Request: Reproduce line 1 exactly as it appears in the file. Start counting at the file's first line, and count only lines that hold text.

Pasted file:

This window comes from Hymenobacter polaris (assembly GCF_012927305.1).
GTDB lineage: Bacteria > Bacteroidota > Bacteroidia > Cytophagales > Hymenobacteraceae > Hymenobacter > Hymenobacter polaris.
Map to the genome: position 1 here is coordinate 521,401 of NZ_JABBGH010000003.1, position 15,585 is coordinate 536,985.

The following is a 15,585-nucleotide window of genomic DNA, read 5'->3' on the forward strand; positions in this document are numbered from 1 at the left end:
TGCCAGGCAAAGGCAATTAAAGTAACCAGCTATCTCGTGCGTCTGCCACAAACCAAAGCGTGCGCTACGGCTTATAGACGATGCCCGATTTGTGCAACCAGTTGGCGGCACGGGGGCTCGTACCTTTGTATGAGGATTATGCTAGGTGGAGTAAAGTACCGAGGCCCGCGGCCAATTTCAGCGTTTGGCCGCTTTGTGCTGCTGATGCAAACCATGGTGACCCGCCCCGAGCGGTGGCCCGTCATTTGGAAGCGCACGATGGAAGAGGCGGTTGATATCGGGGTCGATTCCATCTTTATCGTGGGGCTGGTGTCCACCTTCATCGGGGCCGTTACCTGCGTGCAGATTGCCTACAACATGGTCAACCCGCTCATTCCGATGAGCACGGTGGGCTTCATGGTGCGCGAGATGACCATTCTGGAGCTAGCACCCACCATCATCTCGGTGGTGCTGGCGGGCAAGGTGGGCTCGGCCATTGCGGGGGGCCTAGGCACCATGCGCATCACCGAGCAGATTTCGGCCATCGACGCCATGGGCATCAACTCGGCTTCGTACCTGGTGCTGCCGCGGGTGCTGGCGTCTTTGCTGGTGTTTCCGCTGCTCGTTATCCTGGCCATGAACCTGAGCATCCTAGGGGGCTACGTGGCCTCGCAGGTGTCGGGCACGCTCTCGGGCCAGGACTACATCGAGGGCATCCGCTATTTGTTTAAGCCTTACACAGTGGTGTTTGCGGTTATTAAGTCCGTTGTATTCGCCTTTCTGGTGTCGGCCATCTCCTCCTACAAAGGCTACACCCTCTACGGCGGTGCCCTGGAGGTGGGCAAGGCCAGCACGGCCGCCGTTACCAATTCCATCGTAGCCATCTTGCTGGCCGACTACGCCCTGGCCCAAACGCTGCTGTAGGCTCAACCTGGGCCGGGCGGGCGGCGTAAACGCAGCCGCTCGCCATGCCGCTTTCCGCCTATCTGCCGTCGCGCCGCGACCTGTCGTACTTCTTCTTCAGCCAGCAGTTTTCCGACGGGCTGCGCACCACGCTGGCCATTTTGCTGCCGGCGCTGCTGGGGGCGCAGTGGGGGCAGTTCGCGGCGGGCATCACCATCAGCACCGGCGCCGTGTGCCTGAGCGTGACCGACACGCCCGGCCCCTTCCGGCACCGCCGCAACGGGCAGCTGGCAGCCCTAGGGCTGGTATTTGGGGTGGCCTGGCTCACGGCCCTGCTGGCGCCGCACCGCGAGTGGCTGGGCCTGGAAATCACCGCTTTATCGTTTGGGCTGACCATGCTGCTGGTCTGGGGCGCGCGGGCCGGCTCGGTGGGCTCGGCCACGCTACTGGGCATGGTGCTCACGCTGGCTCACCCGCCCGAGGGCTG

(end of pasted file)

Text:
This window comes from Hymenobacter polaris (assembly GCF_012927305.1).